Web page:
Tap dancer Michelle Dorrance (literally) plays the Guggenheim


Tap dancer Michelle Dorrance (literally) plays the Guggenheim

(Courtesy Matthew Murphy)

The Guggenheim Museum was used like a beatbox on February 16 by MacArthur “Genius” and tap dancer Michelle Dorrance, in collaboration with Nicholas Van Young, in a performance in the rotunda as part of the museum’s Works & Process series.

This is the first in a long-running series to take place at the Frank Lloyd Wright–designed rotunda. With the audience snaked up the ramp, dancers performed on the floor as well as in strategically placed spots on the ramp. The dancers used boxes, tuned tubes, balls (which were floating in the fountain), hands, and of course their feet, to make percussive sounds. Like an updated Busby Berkeley production number where patterns are seen from above, the dancers had to find creative workarounds to the sounds made by their usual tap dancing—the noise was just too much and too muddled for the acoustics of the hall.

The evening started with dancers pushing and playing with wooden boxes in a rhythmic and playful way. Other segments included tapping plastic tubes of different lengths (and therefore different pitches) on the walls of the ramp, pairs of dancers rapping smaller sticks together as they parried, silent conductor Van Young leading the audience in a round of controlled clapping, and performers drumming on different sized balls in the fountain. A double-bass and chimes made appearances, too.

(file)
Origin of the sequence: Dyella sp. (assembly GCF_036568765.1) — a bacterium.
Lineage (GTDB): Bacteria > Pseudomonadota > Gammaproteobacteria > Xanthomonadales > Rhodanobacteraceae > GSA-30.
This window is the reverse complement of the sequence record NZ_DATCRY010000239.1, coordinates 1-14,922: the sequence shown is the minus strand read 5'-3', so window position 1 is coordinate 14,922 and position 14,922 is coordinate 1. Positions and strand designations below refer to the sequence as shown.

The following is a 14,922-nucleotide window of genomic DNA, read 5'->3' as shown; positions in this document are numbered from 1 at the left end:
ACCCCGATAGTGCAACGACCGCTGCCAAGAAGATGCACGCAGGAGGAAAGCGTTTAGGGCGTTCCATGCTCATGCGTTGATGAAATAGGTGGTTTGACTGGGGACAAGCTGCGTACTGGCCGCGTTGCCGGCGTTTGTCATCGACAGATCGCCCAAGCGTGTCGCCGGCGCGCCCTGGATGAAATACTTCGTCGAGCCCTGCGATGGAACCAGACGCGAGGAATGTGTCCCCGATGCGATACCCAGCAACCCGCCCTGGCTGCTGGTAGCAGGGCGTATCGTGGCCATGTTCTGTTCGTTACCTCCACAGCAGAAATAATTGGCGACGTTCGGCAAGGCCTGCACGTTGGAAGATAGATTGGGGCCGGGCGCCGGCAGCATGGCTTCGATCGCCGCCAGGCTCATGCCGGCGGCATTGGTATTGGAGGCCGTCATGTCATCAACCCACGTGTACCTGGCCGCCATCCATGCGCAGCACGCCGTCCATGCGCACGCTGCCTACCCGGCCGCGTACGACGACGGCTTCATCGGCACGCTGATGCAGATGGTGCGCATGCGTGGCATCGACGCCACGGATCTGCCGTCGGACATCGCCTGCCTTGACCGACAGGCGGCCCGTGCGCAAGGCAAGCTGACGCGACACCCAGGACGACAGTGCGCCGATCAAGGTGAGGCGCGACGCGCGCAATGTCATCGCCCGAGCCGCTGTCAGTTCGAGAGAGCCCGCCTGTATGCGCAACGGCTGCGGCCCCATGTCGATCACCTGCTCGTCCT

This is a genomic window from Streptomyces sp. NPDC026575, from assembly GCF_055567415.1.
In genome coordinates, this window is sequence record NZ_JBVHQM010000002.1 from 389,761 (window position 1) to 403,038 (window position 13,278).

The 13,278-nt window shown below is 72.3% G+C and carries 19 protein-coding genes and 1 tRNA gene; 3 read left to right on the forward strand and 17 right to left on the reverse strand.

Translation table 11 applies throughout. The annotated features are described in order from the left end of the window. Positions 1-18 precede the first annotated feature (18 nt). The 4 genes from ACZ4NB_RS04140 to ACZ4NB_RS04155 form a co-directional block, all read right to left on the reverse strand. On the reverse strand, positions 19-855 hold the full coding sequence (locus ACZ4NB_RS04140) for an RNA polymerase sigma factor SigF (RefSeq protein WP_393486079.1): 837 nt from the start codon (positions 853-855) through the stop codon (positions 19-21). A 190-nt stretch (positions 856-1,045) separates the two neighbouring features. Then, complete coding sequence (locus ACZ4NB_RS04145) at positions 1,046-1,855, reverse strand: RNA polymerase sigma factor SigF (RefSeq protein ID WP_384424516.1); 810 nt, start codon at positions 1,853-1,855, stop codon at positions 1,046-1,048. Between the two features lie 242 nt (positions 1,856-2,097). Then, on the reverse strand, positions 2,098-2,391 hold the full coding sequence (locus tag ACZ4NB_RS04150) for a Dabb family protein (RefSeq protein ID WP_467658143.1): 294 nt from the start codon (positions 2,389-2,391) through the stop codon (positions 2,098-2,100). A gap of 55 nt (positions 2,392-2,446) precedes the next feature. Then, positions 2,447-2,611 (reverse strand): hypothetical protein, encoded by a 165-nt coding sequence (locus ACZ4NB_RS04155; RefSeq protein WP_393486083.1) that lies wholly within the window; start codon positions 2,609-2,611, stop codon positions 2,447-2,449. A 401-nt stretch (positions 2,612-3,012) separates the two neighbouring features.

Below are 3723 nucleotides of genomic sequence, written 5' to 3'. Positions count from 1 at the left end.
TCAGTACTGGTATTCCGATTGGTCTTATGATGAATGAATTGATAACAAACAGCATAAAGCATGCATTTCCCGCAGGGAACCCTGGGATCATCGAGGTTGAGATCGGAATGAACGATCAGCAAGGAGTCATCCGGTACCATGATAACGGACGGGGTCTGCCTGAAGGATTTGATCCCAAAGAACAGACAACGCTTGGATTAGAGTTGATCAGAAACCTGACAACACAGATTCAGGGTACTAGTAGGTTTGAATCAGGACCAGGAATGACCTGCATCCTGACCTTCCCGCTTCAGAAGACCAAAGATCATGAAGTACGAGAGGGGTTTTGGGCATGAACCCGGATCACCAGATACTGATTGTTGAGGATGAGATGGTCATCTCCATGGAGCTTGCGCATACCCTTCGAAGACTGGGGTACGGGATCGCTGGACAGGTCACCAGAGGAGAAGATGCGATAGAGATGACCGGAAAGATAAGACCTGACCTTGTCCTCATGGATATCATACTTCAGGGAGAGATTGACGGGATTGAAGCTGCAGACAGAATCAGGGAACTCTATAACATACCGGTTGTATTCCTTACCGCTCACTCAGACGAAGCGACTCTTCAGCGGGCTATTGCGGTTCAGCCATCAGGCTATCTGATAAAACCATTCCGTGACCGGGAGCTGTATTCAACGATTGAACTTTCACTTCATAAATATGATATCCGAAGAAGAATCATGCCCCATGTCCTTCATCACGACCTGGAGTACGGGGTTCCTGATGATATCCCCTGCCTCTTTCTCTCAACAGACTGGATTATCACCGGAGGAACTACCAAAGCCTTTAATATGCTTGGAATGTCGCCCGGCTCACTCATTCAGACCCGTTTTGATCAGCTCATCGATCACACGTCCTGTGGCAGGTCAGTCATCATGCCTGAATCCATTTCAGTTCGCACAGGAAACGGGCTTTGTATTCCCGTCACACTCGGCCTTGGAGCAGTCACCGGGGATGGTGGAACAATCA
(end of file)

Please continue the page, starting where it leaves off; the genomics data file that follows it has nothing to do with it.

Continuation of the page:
The dancers played with perspective as well. Their curtain call bows at the end of the performance had them bend forward from a horizontal position, i.e. laying down on the floor and bending forward to a seated position. They really did play the building. A video of the performance can be found here. Go the Guggenheim website for more on the Works & Process series.